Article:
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Job's Daughters

Job's Daughters, a youth organization in Fremont for girls aged 10 to 20, raised over $3,000 during its annual Give Thanks for Hearing HIKE Dinner​ last Saturday. The dinner included a silent auction from items donated by local businesses.

Job’s Daughters’ Fremont chapter’s annual fundraising event is usually planned with a committee of members and a few adults.

But this year, the members, girls aged 10 to 20, took on the planning themselves, led by Hannah Leeper and Meghann McCurdy, both 19.

“The adults didn’t necessarily do a lot of planning for this, Meghann and I kind of decided what we to do and we told them our ideas and they would help implement the ideas, in a way,” Leeper said. “But this is the first one where it was mainly Daughter-run.”

The group raised more than $3,300 for its Hearing Improvement Kid’s Endowment Fund with its Give Thanks for Hearing HIKE Dinner at the Fremont Masonic Temple last Saturday.

Job’s Daughters has about 15 active members meeting twice a month in Fremont. The group is a youth organization for girls and young women to take part in philanthropy and service projects, learn leadership and life skills and attend state and national events.

HIKE is a charity organization of Job’s Daughters that has provided children with hearing assistive devices since 1985. It has raised almost $6 million for more than 2,500 children.

The organization’s dinner was started in 2010 by a younger member who wanted to have a dinner for the philanthropy around Thanksgiving, said Leeper, who has been in the group since she was 10 years old.

“It’s just grown every year,” she said. “And every year we’ve gotten better at promoting it and making it run a little more smoothly.”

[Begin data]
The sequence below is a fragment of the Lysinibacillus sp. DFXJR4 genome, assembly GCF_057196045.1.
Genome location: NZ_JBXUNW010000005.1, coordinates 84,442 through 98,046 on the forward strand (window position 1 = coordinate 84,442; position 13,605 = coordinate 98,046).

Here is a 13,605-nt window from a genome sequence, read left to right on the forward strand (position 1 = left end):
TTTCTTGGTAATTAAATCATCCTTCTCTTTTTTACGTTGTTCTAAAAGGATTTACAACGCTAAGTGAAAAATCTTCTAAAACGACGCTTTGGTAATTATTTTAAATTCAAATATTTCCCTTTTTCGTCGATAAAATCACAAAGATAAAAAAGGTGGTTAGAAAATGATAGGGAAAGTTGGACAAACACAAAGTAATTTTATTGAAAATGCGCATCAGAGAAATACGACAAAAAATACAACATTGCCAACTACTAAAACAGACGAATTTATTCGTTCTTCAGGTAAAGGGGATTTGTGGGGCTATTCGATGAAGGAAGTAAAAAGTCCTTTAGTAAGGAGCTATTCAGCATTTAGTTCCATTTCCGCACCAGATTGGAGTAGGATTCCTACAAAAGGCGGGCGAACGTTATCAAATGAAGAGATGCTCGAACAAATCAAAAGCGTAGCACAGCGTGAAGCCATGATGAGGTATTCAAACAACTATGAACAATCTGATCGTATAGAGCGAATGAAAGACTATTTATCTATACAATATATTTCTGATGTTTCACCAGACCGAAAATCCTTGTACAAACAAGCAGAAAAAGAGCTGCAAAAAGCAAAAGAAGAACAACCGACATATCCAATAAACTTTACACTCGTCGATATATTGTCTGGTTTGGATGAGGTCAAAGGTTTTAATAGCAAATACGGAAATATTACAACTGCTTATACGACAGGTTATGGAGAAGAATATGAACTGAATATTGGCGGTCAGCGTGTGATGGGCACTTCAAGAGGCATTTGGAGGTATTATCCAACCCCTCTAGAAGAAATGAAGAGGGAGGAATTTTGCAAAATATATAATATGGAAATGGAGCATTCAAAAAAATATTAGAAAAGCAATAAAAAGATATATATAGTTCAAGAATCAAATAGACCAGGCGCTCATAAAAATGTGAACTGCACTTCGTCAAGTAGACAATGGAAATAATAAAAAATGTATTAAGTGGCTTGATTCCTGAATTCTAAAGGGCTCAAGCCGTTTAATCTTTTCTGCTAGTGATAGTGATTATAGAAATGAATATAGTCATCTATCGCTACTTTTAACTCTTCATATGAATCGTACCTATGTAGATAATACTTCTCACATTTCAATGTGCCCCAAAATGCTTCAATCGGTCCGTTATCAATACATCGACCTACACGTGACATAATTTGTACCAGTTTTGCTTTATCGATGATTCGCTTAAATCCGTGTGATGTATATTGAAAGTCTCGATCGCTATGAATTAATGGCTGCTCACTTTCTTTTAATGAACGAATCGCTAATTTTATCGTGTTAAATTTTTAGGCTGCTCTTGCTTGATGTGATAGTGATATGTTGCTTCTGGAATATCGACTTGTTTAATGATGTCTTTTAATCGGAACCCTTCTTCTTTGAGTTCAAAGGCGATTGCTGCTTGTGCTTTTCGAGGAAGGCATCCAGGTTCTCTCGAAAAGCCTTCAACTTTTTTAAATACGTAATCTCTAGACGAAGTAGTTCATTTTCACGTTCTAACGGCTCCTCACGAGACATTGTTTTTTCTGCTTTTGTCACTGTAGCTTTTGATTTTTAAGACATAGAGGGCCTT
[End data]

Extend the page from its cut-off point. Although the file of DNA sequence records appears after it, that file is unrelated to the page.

The dinner provides attendees with a silent auction of around 50 items, as well as a split-the-pot raffle. The silent auction items are provided by businesses in and around Fremont, Leeper said.

“We have each of our girls go out and they find the different businesses around town, especially small businesses and ask for donations,” she said. “So it’s a good experience for especially our younger members to go out and talk about HIKE and talk about Job’s Daughters to small business owners around town.”

The items are taken from businesses like PB&J Welding Supply and Diers Ford. Leeper, a sophomore at the University of Nebraska Omaha, was able to get items from Blick Art Materials, Coldstone Creamery and Massage Envy.

“We’ll typically pair those things with things that kind of go with it,” she said. “I also bring cookbooks and magazines that we usually put together for the holidays, but it just depends on what we get.”

The dinner raised a total of $3,354, nearly twice as much as Job Daughters’ previous record of $1,800. Leeper said the highest-bidding item was around $120.

“This year, we had a lot better participation and girls selling the tickets,” she said. “We had one girl sell 23, one girl sell 18, so that was really good to see and really helpful to get people in the door.”

With this being their first year as the main planners for the dinner, Leeper said it was rewarding for the members to help her and McCurdy to facilitate the event.

Even if the money raised is only enough for one hearing aid, Leeper said it’s enough for her knowing that Job’s Daughters were able to change at least one child’s life.

“It’s a population of kids that isn’t targeted for raising money for. HIKE is just our philanthropy, so we’re the only ones who are supporting this cause,” she said. “So it’s great to know that we are supporting a population that is in need.”

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